What factors determine whether an individual develops chronic pain? 

Pain is frequently regarded as a symptom, but in many cases, chronic pain is the sole (or primary) complaint and does not occur secondary to another underlying disease or ailment. These chronic pain syndromes are classified as chronic primary pain conditions (CPPCs), a category that includes many conditions such as fibromyalgia, complex regional pain syndrome, and some types of headache and musculoskeletal pain disorders (e.g., temporomandibular joint disorders). Unfortunately, these CPPCs have a remarkable tendency to co-aggregate within individuals, with estimates suggesting that >80% of chronic pain patients have more than one comorbid pain condition. Given this stark reality, our lab is working to identify the biological factors that increase an individual's predisposition to develop chronic pain (e.g., vulnerability factors), as well as the protective factors that allow some individuals to resolve their pain after an injury (e.g., resilience factors). To this end, we are studying the molecular and cellular changes that occur in the somatosensory system and the immune system in chronic pain patients. We employ a combination of preclinical models which mimic chronic pain pathogenesis in humans and translational studies using biofluids and tissues procured from humans who have generously volunteered to participate in clinical research studies. 

Much of our ongoing work is focused on understanding the biological factors that contribute to chronic pain pathogenesis in temporomandibular joint disorders (TMDs), a musculoskeletal pain condition representing the most common orofacial pain condition, and one that frequently occurs comorbid with other CPPCs. We are analyzing both local (e.g., within the temporomandibular joint tissues) and systemic changes in the molecular, cellular, and functional properties of sensory neurons and immune cells to identify factors that impact TMD pain, comorbidity with other CPPCs, and clinical outcomes. In addition, we are studying the protective and maladaptive factors that impact neuroinflammation and pain resolution in neuropathic pain states (e.g., nerve injury and chronic post-amputation pain).

Our Approach & Techniques 

We pursue our research questions using both forward translational and reverse translational approaches. Using preclinical models, we can mimic many aspects of disease progression seen in humans and employ molecular genetic and pharmacological strategies to manipulate the signaling pathways and cell types involved, allowing us to characterize how this impacts chronic pain, inflammation, or immunity using a combination of in vitro and in vivo assays. We have expertise using conditional and intersectional genetic techniques to knockout genes, ablate specific cell populations, and activate or inhibit specific neuron subpopulations. We can characterize the outcomes of these manipulations using standard molecular/biochemical approaches and techniques such as behavioral phenotyping, calcium imaging, 3D in vivo bioluminescent imaging, multispectral and super-resolution confocal microscopy, single cell transcriptomics, and flow cytometry and FACS. For our reverse translational research studies, we perform a variety of proteomic, transcriptomic, and multi-omic analyses on biofluids, cells, and tissues procured from humans whose clinical outcomes we frequently follow over time. This data-centric approach helps us identify the molecules, cells, and signaling pathways that are of greatest interest to explore and validate using our preclinical models.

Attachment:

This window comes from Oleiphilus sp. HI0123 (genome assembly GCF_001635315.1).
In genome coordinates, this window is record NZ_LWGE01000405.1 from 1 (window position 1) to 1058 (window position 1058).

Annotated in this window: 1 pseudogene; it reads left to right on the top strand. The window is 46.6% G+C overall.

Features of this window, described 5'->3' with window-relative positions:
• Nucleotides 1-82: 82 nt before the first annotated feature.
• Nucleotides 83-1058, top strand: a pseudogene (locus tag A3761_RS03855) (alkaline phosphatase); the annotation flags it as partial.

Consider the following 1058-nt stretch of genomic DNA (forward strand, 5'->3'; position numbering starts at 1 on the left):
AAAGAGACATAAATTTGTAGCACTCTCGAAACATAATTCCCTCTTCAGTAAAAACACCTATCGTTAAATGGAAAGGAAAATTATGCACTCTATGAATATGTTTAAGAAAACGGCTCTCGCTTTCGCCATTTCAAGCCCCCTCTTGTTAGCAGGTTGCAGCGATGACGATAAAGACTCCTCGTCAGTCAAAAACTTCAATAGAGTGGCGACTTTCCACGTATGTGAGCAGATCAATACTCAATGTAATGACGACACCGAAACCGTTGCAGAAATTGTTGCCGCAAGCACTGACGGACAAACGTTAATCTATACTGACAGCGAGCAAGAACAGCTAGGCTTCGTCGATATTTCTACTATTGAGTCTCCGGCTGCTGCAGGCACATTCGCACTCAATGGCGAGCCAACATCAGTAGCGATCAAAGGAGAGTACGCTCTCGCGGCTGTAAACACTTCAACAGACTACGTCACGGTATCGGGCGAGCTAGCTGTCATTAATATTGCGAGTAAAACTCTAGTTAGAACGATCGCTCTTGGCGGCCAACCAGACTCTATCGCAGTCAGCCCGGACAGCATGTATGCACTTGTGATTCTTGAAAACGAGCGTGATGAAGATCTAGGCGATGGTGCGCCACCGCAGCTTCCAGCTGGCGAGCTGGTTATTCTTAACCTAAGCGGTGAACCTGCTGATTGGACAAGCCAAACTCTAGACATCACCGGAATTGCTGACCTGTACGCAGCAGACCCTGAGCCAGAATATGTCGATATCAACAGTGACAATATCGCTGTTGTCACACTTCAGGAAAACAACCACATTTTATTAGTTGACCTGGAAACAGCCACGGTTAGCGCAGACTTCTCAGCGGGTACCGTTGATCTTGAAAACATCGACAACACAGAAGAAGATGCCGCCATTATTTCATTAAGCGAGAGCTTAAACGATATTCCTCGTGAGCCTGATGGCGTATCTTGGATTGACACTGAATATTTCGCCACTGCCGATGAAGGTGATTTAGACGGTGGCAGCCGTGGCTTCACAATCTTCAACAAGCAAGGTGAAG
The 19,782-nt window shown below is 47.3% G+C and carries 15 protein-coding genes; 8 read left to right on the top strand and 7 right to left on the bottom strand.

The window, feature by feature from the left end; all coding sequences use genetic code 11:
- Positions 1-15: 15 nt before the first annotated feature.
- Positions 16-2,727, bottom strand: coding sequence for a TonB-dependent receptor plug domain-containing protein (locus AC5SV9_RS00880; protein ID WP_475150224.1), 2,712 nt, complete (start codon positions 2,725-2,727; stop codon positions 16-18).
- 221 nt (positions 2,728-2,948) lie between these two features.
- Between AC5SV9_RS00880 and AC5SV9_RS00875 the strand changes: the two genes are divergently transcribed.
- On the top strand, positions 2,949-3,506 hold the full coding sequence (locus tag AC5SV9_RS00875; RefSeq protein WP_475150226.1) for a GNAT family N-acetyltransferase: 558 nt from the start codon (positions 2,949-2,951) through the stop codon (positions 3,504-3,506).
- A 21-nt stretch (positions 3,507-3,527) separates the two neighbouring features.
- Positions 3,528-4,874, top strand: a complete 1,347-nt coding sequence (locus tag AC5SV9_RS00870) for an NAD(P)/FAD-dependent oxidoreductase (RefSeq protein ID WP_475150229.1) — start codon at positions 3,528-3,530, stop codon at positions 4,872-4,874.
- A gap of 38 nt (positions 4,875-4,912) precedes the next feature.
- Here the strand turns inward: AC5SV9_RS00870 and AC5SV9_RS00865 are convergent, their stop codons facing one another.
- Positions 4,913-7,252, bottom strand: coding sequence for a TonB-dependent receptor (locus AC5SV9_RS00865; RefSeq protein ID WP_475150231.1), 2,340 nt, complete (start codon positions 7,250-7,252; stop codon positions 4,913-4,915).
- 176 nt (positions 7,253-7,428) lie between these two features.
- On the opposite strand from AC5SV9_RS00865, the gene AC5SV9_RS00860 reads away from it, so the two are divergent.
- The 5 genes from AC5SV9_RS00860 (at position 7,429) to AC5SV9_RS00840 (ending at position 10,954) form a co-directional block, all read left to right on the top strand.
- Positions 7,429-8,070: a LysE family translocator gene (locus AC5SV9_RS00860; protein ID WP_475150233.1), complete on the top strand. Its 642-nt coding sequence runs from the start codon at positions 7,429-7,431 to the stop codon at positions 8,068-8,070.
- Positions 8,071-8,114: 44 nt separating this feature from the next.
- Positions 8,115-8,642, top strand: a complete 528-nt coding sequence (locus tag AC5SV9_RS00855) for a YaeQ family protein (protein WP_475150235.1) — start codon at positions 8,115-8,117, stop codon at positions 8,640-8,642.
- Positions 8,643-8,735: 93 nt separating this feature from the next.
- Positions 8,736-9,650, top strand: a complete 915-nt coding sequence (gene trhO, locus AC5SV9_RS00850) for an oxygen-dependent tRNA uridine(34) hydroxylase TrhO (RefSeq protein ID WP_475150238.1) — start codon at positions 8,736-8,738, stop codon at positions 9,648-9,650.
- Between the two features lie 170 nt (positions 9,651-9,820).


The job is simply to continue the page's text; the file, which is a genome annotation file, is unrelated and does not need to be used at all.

Acknowledgment of Research Support 

Our research is funded by the National Institute of Dental and Craniofacial Research (NIDCR; R01DE031053-01A1, R01DE03227-01, UH2DE032202-01; R01-026728-05S1), the Office of Research on Women’s Health (ORWH; R01DE032227-01), the National Institute of Arthritis and Musculoskeletal and Skin Diseases (NIAMS; UC2AR082197), and the Department of Defense (W81XWH-19-2-0037). Our work is also supported by the Department of Anesthesiology at Duke University School of Medicine.

Keywords: dorsal root ganglion (DRG); trigeminal ganglion (TG); nociceptor; pattern recognition receptor (PRR); damage-associated molecular pattern (DAMP); pathogen-associated molecular pattern (PAMP); stimulator of interferon response cGAMP interactor 1 (STING, STING1); retrograde signaling; neuroinflammation; neurogenic inflammation; infection; sepsis; head and neck squamous cell carcinoma (HNSCC); oral squamous cell carcinoma (OSCC); bone cancer pain (BCP); innate immunity; immunosuppression; inflammation; opioids; morphine; TMJ; orofacial pain; scRNAseq; RE-JOIN; multi-omics; chronic overlapping pain conditions (COPC); myofascial pain; musculoskeletal pain; myalgia; neuropathic pain; translational pain research. 

News, Awards, and Recognition

SEPTEMBER 13, 2022 – lab updates; awards & recognition

We’re excited to announce that we’ve been awarded a 4-year, $2,132,329 grant (sponsored by the National Institute of Dental and Craniofacial Research and the Office of Research on Women’s Health) for a new project, “Sexually dimorphic pain signaling mechanisms.” This award will enable our team to collaborate with a team led by Dr. Shad Smith to identify new cellular and molecular mechanisms which differentially contribute to pain in a sex hormone-dependent manner.

SEPTEMBER 1, 2022 – lab updates